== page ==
Oct 2017
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So that means that it's a conversion from electrical potential energy to a photon or microwave which is again another form of energy.
Yes. As Farsight indicates correctly in his post, there's additional theory that can explain more precisely what's going on, but at a high-level, that pretty much sums it up.

Just be careful when talking about potential energy because orbital electrons are a very unique beast indeed compared to other phenomena that involve potential energy. The best way of understanding what's happening in more detail is to get an introductory QM book and start looking at some of the problems physicists experienced in the past, like the ultraviolet catastrophe. You can then start looking at stuff like the Bohr model of the hydrogen atom and move on from there.
 
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May 2014
147
13
Poole, UK
The best way of understanding what's happening in more detail is to get an introductory QM book and start looking at some of the problems physicists experienced in the past, like the ultraviolet catastrophe. You can then start looking at stuff like the Bohr model of the hydrogen atom and move on from there.
If I had my way benit, the Bohr model would be consigned to the flames. IMHO it teaches the wrong concepts, and it's difficult to then teach the right concepts. Like the way nature of matter, and how the electron in an atomic orbital has less kinetic energy than the free electron.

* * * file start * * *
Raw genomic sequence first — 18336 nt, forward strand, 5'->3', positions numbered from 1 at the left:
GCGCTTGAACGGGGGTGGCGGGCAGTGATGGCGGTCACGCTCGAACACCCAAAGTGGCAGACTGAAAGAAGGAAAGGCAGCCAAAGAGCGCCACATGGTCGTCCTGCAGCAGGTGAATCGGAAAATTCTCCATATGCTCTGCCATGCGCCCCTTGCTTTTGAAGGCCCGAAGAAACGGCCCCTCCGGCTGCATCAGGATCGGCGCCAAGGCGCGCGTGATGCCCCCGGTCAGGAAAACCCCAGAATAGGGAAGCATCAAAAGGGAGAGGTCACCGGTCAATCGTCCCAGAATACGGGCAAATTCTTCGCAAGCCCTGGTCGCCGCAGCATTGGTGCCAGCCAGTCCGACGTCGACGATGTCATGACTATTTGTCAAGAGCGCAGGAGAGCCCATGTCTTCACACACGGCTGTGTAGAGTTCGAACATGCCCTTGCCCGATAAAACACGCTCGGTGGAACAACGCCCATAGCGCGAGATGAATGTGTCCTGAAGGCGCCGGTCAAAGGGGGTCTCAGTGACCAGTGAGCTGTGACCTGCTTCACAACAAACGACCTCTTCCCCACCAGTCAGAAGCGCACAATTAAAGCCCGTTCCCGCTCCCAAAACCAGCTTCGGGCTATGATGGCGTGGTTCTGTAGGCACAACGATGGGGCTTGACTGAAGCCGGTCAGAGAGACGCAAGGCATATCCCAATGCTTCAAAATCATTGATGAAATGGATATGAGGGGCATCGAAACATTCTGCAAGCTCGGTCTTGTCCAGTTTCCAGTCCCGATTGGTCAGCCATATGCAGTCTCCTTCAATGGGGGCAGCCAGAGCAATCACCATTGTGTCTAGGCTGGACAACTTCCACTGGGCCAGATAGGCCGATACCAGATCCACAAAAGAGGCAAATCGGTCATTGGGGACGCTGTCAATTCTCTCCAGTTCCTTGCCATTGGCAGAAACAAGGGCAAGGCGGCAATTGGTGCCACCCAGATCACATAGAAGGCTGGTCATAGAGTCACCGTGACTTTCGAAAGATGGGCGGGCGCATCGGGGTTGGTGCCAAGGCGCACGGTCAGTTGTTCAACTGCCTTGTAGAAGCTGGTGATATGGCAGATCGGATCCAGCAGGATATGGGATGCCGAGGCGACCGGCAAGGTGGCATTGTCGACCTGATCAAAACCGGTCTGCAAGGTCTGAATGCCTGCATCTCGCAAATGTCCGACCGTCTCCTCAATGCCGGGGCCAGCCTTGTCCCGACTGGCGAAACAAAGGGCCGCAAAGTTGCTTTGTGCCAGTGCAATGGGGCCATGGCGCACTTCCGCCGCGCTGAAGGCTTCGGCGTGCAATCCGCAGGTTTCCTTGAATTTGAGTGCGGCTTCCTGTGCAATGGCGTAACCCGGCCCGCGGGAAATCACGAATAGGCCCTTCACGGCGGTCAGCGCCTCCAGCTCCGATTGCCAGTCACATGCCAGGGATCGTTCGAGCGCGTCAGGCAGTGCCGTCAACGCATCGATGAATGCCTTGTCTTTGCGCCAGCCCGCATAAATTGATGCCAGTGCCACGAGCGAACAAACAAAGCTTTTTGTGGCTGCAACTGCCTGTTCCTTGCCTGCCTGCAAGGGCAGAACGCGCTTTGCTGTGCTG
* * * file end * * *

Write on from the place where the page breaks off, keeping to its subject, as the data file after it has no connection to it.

Jun 2010
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Microwaves do not "Heat."

In the microwave, one does not "heat" coffee to a higher temperature.
The mechanism is not "heat", is not energy transfer from a higher temp-
erature to a lower temperature. The microwave effect is "frictional work."

Here is an energy equation analysis...
Microwave Coffee | THERMO Spoken Here!
 
Apr 2015
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Somerset, England
I'm sorry to pour cold water on this discussion but microwave emission/absorbtion is not directly due to the electrostatic potential energy of an electron in the field of the nucleus.

Most atomic spectra transitions take place at much higher energies ie visible light, uv light and x rays.

Microwave and infra red transitions lie in the province of bond activity in molecules.
That is more than one nucleus is involved.
These transitions may be due to molecular rotations, bond stretching, bond waggling and so on.

Here is a very basic chart illustrating this.

If you think about it, the energy can't come from the atoms or they would fall apart.
So we now answer the OP's rather more perceptive question.

As we know when the electrons are excited they move from higher energy state to ground state causing electromagnetic radiation. Now EM radiation in form of microwaves is Energy. Where has this energy come from. From the mass of the electron?
The energy comes from what ever makes the molecules vibrate about their bonds.
This may be thermal, an external field as in NMR and so on.